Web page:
The Sri Lankan Police on Wednesday said the toll in the serial blasts in the island nation on Easter Sunday has climbed to 359, reported CNN. At least 10 Indians have died in the attacks.

Sri Lankan Prime Minister Ranil Wickremesinghe on Tuesday warned of more attacks, reported BBC. He said some people with explosives were still on the run.

The Islamic State group has claimed responsibility for the serial bomb blasts. However, the group did not provide any evidence of its involvement. Wickremesinghe said the attacks may have links to the Islamic State group. “We will be following up on IS claims, we believe there may be links,” he said, adding that the government was monitoring Sri Lankans who had joined the terrorist outfit.

There was a clear warning about the attacks on April 11, reported AP. In a letter, Deputy Inspector General of Police Priyalal Disanayaka had said: “A local group is planning a suicide terror attack against churches in Sri Lanka.”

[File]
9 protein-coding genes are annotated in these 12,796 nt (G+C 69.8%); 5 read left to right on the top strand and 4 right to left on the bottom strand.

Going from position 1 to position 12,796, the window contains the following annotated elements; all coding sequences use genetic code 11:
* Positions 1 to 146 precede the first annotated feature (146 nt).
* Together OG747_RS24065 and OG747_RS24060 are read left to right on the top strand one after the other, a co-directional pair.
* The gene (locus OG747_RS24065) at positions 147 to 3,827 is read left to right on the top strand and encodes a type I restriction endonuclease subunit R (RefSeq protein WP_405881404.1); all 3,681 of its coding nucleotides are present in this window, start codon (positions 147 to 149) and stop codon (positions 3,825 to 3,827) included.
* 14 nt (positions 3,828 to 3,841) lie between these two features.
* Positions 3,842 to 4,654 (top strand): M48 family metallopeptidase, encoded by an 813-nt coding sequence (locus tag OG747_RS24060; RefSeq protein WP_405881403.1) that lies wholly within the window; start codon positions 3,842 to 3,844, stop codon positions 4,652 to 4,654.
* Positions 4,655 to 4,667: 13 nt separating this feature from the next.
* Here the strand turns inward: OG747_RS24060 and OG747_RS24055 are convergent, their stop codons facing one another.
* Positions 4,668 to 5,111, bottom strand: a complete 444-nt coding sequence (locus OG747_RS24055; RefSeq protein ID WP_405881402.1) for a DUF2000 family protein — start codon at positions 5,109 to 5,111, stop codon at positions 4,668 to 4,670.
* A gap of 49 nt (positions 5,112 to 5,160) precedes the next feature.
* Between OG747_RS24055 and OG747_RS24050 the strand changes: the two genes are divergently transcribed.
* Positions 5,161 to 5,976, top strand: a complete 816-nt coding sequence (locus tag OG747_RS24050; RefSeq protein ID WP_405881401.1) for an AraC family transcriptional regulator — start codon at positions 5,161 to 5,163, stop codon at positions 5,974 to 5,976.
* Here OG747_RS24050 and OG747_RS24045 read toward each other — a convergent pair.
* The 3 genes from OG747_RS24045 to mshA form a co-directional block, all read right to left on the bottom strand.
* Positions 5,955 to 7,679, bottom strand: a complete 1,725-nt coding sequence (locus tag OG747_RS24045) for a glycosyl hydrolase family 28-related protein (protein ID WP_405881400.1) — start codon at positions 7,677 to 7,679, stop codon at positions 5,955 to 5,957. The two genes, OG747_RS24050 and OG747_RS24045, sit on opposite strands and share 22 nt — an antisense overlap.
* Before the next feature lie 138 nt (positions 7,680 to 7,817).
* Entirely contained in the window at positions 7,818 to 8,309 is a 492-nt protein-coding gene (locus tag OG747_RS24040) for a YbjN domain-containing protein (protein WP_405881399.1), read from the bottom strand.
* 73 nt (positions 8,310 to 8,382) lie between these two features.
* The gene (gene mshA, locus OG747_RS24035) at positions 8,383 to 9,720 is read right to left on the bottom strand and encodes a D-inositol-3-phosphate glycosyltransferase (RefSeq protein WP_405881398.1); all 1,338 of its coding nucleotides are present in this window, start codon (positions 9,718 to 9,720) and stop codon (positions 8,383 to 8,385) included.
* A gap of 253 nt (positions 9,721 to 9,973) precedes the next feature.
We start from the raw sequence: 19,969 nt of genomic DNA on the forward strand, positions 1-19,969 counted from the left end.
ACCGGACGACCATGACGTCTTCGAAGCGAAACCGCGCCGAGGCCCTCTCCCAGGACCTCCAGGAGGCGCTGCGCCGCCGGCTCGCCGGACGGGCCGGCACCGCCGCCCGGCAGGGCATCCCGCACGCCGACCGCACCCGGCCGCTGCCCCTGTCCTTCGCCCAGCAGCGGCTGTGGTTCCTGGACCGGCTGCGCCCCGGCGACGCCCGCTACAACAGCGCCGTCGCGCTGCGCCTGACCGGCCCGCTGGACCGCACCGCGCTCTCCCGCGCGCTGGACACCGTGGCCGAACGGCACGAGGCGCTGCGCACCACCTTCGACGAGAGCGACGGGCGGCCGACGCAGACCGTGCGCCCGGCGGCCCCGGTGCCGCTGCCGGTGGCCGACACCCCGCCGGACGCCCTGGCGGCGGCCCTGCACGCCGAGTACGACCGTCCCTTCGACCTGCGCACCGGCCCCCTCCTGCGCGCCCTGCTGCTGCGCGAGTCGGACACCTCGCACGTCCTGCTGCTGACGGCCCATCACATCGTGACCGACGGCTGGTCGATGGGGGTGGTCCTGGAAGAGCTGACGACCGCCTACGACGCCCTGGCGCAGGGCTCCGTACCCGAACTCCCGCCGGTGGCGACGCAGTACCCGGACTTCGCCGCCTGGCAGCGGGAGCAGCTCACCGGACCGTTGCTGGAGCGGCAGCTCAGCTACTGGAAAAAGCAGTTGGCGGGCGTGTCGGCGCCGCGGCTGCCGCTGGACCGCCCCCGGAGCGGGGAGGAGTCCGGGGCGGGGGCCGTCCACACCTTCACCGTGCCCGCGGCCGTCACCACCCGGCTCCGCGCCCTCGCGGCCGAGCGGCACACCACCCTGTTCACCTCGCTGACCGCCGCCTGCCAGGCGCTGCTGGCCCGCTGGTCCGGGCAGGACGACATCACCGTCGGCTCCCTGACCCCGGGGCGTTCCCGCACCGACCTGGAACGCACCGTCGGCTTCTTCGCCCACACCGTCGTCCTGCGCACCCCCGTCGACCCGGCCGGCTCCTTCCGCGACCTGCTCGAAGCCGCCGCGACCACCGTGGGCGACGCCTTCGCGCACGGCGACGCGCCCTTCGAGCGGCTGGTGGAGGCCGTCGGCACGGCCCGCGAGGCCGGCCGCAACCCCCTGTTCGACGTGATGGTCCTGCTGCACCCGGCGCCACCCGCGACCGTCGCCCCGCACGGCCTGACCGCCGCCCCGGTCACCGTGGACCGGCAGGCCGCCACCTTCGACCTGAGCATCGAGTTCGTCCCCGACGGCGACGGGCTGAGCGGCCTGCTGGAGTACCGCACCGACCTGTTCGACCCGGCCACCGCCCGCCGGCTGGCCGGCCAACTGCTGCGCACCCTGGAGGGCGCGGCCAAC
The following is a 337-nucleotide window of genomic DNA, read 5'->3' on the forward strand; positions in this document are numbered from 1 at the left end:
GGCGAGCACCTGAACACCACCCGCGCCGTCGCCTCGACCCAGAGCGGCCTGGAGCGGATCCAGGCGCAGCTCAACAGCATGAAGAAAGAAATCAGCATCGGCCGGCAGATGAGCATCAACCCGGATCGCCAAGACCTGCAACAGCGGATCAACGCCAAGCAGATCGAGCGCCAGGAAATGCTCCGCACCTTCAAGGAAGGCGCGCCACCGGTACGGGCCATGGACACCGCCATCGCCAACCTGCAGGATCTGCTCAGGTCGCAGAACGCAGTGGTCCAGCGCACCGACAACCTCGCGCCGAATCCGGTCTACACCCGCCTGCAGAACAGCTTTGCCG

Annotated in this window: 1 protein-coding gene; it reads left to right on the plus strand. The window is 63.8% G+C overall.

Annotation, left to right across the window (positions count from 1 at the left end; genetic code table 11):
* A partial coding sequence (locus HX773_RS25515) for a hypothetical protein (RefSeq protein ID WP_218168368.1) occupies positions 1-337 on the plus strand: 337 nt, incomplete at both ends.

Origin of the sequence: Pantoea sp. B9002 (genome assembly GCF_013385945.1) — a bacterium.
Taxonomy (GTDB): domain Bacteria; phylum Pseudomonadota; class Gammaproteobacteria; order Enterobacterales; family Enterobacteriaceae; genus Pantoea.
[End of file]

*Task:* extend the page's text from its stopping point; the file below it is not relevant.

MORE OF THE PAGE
He told the directors of four Sri Lankan security agencies that the National Thawheek Jaman was planning a suicide attack in the country. Disanayaka attached an intelligence report also that named six individuals likely to be involved in the plot. The police has arrested 40 suspects, including the driver of a van that was allegedly used by suicide bombers involved in the blasts.

Sri Lanka had declared a state of emergency on Monday, a day after the attacks. All government schools in the island nation will remain closed till April 29, said Education Minister Akila V Kariyawasam, according to IANS. He added that all universities will also remain shut till further notice. At least 45 children were killed in the blasts.

No links to Christchurch shootings, says New Zealand

New Zealand’s Prime Minister Jacinda Ardern on Wednesday said her government did not have any intelligence input that the attacks in Sri Lanka were in retaliation to the deadly shootings in Christchurch. On March 15, as many as 50 people were killed in the shootings at mosques in Christchurch, New Zealand.

“We understand the Sri Lankan investigation into the attack is in its early stages,” Ardern’s spokesperson told Reuters over an email. “New Zealand has not yet seen any intelligence upon which such an assessment might be based.”